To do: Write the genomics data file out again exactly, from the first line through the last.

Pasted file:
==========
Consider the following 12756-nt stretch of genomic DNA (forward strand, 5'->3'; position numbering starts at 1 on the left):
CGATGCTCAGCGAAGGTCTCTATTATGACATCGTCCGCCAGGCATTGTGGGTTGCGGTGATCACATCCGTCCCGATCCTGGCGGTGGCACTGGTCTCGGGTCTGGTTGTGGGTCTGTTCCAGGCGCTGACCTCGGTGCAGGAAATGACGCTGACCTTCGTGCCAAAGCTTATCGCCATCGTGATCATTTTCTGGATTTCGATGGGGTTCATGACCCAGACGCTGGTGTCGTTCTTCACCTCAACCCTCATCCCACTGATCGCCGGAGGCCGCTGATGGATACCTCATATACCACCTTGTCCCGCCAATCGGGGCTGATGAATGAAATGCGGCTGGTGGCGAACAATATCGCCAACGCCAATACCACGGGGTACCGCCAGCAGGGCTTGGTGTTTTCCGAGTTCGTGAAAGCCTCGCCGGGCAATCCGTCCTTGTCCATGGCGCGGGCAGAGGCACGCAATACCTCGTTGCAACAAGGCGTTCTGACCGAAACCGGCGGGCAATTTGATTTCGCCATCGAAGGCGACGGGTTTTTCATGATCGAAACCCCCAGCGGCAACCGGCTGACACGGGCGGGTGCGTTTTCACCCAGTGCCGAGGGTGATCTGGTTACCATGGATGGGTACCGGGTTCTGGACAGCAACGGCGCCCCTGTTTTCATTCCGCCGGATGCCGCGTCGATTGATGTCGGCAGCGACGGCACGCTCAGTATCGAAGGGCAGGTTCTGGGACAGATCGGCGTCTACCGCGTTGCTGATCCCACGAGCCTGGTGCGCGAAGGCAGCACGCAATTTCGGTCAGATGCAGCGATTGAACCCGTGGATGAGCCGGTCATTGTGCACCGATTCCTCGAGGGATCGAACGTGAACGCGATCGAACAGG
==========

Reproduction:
Consider the following 12756-nt stretch of genomic DNA (forward strand, 5'->3'; position numbering starts at 1 on the left):
CGATGCTCAGCGAAGGTCTCTATTATGACATCGTCCGCCAGGCATTGTGGGTTGCGGTGATCACATCCGTCCCGATCCTGGCGGTGGCACTGGTCTCGGGTCTGGTTGTGGGTCTGTTCCAGGCGCTGACCTCGGTGCAGGAAATGACGCTGACCTTCGTGCCAAAGCTTATCGCCATCGTGATCATTTTCTGGATTTCGATGGGGTTCATGACCCAGACGCTGGTGTCGTTCTTCACCTCAACCCTCATCCCACTGATCGCCGGAGGCCGCTGATGGATACCTCATATACCACCTTGTCCCGCCAATCGGGGCTGATGAATGAAATGCGGCTGGTGGCGAACAATATCGCCAACGCCAATACCACGGGGTACCGCCAGCAGGGCTTGGTGTTTTCCGAGTTCGTGAAAGCCTCGCCGGGCAATCCGTCCTTGTCCATGGCGCGGGCAGAGGCACGCAATACCTCGTTGCAACAAGGCGTTCTGACCGAAACCGGCGGGCAATTTGATTTCGCCATCGAAGGCGACGGGTTTTTCATGATCGAAACCCCCAGCGGCAACCGGCTGACACGGGCGGGTGCGTTTTCACCCAGTGCCGAGGGTGATCTGGTTACCATGGATGGGTACCGGGTTCTGGACAGCAACGGCGCCCCTGTTTTCATTCCGCCGGATGCCGCGTCGATTGATGTCGGCAGCGACGGCACGCTCAGTATCGAAGGGCAGGTTCTGGGACAGATCGGCGTCTACCGCGTTGCTGATCCCACGAGCCTGGTGCGCGAAGGCAGCACGCAATTTCGGTCAGATGCAGCGATTGAACCCGTGGATGAGCCGGTCATTGTGCACCGATTCCTCGAGGGATCGAACGTGAACGCGATCGAACAGG